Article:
A friend of mine, Caroline Mullan, emailed me a review of the Stone Dance and though I might have wished that she’d enjoyed the books more, I liked it enough to ask her if she would mind me putting it up on my site – and she was kind enough to agree.
(I have appended an extract from my email reply to Caroline as a comment on this post…)
The Stone Dance of the Chameleon – Ricardo Pinto (1999, 2004, 2009) – a review by Caroline Mullan
This is a very long trilogy, each volume of which has over 700 pages.
The first volume, The Chosen, was published in 1999, and my partner read it and was impressed (My partner is not often impressed). The second, The Standing Dead, came out in 2004, and I bought copies of the first two in paperback so that I would have the trilogy to read when the final volume appeared. The last, The Third God, was launched at Eastercon last year, by Ricardo in person, and we have the hardback Ricardo inscribed. So, I have read all three volumes back-to-back and feel entitled to an opinion.
I, too, am impressed. But I wish I liked them better.
We first meet our hero Carnelian aged 15, secure among his family in his childhood home, greeting unexpected visitors. With breathtaking speed his home is dismantled round him, and he embarks on the two thousand page journey across his world that will take him to adulthood, and bring him to full knowledge of good and evil. He travels as a child, initially, subservient to powerful others. Later he makes his own decisions and choices. Throughout, his acts arise from ignorance and hope, and are undertaken without knowledge or understanding of possible consequences. His journey has disastrous consequences for his world. (I think this is quite rare: Stephen King’s The Stand might come close, but even in fantasy few authors grant their protagonists such powerful destructive agency.) Carnelian’s journey and his world’s catastrophe proceed inexorably and entirely convincingly from their premises to their conclusions.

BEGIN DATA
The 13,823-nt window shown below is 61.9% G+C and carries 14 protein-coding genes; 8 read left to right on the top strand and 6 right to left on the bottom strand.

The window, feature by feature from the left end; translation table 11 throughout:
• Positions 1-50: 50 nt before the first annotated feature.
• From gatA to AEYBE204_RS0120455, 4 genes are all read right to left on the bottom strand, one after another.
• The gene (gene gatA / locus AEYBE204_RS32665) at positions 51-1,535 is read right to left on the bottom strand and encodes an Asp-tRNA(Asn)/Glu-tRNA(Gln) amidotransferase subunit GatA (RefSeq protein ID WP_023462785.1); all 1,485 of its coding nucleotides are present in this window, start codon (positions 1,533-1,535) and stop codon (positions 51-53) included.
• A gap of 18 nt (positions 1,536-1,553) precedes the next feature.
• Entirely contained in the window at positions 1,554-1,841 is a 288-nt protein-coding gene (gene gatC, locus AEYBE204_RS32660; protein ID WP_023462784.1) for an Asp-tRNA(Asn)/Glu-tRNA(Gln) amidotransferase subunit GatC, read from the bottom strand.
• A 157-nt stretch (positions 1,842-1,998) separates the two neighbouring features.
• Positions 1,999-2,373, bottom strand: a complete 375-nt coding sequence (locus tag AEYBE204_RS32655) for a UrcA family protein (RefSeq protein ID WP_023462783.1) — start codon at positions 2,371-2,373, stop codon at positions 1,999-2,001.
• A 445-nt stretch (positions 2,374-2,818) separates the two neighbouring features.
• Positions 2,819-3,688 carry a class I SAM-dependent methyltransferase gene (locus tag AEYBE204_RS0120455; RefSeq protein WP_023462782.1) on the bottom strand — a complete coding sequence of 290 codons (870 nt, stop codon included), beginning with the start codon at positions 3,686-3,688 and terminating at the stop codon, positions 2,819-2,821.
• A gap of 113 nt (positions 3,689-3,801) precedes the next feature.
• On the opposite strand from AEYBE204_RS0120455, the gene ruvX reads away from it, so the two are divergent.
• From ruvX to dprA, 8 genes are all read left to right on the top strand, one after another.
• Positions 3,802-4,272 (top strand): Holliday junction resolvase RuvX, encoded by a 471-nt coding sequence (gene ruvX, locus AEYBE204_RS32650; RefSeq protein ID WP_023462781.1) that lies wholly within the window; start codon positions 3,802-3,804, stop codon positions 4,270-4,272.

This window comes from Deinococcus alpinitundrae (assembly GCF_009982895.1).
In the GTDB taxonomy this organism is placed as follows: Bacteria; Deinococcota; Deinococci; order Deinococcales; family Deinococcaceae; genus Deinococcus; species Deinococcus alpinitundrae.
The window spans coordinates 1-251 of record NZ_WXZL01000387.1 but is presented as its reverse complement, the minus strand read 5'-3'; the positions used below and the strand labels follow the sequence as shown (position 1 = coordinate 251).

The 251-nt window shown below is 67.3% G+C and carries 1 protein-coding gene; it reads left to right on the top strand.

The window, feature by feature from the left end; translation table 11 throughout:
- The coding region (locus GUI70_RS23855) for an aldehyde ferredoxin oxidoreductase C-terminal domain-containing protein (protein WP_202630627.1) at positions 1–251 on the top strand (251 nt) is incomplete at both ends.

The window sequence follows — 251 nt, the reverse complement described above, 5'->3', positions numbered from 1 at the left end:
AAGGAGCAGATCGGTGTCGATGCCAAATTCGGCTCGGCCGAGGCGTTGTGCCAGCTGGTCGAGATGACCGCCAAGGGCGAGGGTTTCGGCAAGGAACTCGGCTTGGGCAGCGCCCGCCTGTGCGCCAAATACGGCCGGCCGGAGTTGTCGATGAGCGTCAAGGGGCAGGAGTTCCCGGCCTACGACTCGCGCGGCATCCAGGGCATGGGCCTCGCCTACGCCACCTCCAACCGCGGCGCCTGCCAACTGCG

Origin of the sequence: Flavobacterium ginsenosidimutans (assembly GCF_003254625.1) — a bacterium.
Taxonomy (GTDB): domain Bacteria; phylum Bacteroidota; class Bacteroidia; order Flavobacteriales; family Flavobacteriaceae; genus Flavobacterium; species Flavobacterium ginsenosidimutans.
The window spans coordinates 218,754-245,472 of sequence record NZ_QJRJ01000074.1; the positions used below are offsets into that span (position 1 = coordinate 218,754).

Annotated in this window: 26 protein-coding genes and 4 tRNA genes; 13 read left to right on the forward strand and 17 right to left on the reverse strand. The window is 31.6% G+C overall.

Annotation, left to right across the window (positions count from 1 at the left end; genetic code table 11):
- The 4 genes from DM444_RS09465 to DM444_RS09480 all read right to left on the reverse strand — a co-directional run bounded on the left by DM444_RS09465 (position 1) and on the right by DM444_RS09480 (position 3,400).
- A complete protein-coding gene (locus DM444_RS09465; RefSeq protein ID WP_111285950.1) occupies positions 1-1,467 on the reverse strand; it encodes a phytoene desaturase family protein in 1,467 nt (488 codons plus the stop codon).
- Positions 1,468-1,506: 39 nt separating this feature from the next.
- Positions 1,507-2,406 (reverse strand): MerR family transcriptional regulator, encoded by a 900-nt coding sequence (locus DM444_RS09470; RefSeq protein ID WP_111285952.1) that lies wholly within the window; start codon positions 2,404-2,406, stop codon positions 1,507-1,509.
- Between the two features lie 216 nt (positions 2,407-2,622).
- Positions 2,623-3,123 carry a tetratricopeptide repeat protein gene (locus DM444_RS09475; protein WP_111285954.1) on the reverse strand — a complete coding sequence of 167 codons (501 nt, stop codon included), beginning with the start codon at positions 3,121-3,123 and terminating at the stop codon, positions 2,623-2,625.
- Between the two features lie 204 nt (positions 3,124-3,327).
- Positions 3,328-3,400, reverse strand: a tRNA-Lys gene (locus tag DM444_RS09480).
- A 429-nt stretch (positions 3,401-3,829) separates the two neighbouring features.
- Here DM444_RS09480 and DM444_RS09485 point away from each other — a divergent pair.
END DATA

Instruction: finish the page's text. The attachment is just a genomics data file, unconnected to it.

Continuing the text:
Carnelian himself is an ignorant, spoiled, self-indulgent brat who takes a very long time to grow up, and there were times when I wanted to throw the book across the room in order to avoid another episode of his repeated, tortured indecision. (Thinking as I write this, I realise that I should have more sympathy for someone refusing to grow up, but that was not how I felt at the time.) Even the best of the other characters
are scarcely more sympathetic, and the worst are fully-realised monsters of tyranny and cruel self-indulgence. The books are violent, unpleasant, and filled with people damaged physically and emotionally from living in a brutal and dysfunctional society, saturated with and fascinated by death and its surrounding rituals.
However brutal or macabre, Carnelian’s world is fully-realised, its landscape, people, economics, politics, sociology and iconography developed rigorously and convincingly as a fascinating, working world. It is this discipline, this rigour and this fascination (the fact that the book is science fiction, rather than fantasy, if you will) that kept me reading to the convincing and bloody end.
(In interviews, Ricardo tells us that he spent years in therapy in order to be able to complete these books. I first met him at the 2008 Eastercon, where we talked about reading Tanith Lee, and Jung, and I’m not in the least surprised.)
Despite taking twelve years to write, this trilogy is all one book. Despite being all one book, the three volumes are very good at taking their individual stories forward without requiring continuous checking back for detailed knowledge of the previous volumes. Technically, it may be one of the best-constructed trilogies I have ever read.
So I cannot in honour recommend you read this trilogy for enjoyment. But as a work of literary art, I think it will stand the test of time, and as an exercise in building and revealing a world it is superb, and on that basis I will recommend it unreservedly to those who read for those qualities. But make sure you can set aside long hours to read it. You will need them.